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    Raising the IQ on Business Intelligence

    Conexxus conference panel discusses how to best utilize data.

    By Brian Berk, Convenience Store News

    TUCSON, Ariz. – Business intelligence (BI) is an incredibly powerful tool that can help convenience store retailers make many of their most important decisions. So said panelists of the “Business Intelligence: Finding the Value in a Haystack of Needles” educational session held at the newly named 2014 Conexxus Annual Conference (formerly the PCATS Conference).

    The session, held yesterday, featured presentations from Jenny Bullard, chief information officer at Flash Foods Inc.; Donna Perkins, pricebook manager at E-Z Stop Food Marts; and Ed Freels, director of information services at Honey Farms Inc.

    According to Bullard, BI can best be used to decide on customer acquisition, marketing and promotional campaigns, risk evaluation activities and information security. Conversely, BI should not be used for activities such as payroll and general ledger practices.

    In her role, Bullard mines through plenty of data at Flash Foods, a division of The Jones Co., including year-to-date and month-to-date product category analysis, loyalty program sales analysis and a report on voids, returns and price overrides.

    The CIO at Waycross, Ga.-based Flash Foods – operator of 172 c-stores -- noted that she is most impressed with the "Sales by Tender Type" report she views, showing what payment method is used for each sale. “Credit cards still account for 55 percent of sales at Flash Foods,” she said.

    For E-Z Stop Food Marts, a chain of 23 c-stores in eastern Tennessee, BI has helped improve profitability. Perkins cited an example whereby data helped her make the right decision when switching from a single packaged beverage provider in the cold vault to a split contract last year.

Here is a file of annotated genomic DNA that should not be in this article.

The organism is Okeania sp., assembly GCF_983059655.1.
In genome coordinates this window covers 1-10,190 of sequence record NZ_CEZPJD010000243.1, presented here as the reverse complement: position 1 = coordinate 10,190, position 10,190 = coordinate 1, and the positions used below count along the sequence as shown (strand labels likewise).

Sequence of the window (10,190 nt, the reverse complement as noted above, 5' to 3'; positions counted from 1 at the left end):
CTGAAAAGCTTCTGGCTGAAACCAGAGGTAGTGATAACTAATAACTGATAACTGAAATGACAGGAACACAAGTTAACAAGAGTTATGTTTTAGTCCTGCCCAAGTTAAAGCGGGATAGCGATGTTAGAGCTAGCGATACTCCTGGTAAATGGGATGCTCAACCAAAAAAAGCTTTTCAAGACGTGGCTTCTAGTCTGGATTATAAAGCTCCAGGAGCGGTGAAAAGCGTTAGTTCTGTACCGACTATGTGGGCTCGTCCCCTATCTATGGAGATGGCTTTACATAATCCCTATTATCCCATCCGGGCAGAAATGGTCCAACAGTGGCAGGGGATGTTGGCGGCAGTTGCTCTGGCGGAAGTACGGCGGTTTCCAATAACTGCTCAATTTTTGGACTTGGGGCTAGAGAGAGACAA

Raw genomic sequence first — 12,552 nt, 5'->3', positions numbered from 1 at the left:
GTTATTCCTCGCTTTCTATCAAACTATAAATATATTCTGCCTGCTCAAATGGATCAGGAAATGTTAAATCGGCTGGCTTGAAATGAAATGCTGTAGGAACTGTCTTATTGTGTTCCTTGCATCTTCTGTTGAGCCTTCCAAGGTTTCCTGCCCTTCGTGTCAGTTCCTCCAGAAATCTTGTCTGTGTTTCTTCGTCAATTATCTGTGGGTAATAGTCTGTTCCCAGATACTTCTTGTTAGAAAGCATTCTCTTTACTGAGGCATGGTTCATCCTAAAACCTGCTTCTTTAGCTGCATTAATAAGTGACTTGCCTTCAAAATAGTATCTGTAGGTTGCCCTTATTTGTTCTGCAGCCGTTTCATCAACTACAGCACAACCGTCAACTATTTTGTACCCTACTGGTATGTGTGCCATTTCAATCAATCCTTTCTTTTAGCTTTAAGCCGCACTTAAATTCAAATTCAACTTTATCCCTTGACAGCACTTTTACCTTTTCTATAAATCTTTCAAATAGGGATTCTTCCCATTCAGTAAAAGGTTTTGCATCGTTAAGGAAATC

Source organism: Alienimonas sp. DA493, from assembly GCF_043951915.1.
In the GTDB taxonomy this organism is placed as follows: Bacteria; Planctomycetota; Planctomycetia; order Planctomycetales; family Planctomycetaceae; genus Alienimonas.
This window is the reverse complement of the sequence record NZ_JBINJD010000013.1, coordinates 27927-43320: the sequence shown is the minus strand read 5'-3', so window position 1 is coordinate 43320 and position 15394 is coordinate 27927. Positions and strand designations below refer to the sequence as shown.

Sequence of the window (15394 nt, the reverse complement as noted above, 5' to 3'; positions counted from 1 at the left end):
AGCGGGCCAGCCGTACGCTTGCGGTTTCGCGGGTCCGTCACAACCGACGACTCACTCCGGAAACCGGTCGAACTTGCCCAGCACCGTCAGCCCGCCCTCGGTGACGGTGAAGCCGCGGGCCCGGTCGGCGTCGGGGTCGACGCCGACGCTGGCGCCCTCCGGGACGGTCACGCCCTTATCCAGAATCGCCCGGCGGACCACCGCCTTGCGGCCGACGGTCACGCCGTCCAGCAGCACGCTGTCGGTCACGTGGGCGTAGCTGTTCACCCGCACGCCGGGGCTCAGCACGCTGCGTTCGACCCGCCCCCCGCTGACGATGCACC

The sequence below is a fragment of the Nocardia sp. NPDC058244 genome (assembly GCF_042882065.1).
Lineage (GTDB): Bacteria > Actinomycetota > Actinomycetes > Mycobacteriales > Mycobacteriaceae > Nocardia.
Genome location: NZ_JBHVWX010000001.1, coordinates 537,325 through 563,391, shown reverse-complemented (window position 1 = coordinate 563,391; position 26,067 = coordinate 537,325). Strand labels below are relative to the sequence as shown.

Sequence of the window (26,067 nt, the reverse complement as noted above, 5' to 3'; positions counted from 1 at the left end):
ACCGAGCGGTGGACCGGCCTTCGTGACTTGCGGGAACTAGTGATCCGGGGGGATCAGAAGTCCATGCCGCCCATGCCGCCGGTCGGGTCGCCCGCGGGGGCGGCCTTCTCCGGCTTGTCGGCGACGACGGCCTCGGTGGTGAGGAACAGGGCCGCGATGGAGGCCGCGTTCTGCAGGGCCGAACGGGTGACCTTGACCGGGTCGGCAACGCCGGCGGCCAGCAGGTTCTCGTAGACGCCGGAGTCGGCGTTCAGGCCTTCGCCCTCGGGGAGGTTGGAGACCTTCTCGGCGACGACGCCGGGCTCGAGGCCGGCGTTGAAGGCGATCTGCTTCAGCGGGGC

Culling data helped Perkins decide which beverage to place in the “second spot” in the cold vault, to great success. Sales of an energy drink placed in this position increased 40 percent, she said, as sales of the beverage moved out of the second position declined by only 8 percent.

    Perkins offered one piece of advice to her peers: Trust the data. “You need to listen to the numbers, it’s telling you the truth,” she said. “Sometimes, the data tells you something unexpected. Sometimes, the data tells you something inconvenient. But you have to use the information it provides you with.”

    Honey Farms' Freels agreed, but emphasized that data integrity is crucial. “We make big decisions based on data, including personnel decisions,” he said. “You have to know the anomalies in the data. For example, I received data that said a store sold nothing for 10 days. There was a reason: we had snowstorms at that store and it was closed.”

    The director of information services for Honey Farms' 36 c-stores in Massachusetts and New Hampshire added that he is using BI in an effort to shift away from the 80/20 principle, which dictates that 80 percent of a c-store’s sales come from 20 percent of the products on the shelves.

    “Knowing you sold a lot of something isn’t as important as knowing what you didn’t sell,” Freels said. Based on data and reports, “we try to work with vendors to make sure nothing goes unsold.”

    Honey Farms intends to “stay the course” regarding its BI strategy, which has led to the formation of successful marketing campaigns in the past, according to Freels.

    The 2014 Conexxus Annual Conference concludes today. Next year’s show will take place April 27-30 at the Loews Annapolis Hotel in Annapolis, Md.

    By Brian Berk, Convenience Store News
    • About Brian Berk Brian Berk is managing editor of Stagnito Business Information's Convenience Store News and Convenience Store News for the Single Store Owner, where he specializes in covering motor fuels, technology and financial news. He has served the magazine industry for 14 years and has also worked in the radio and newspaper fields. Berk holds a bachelor's degree in communications from the State University of New York at Cortland and a master's degree in journalism from Quinnipiac University in Hamden, Conn.

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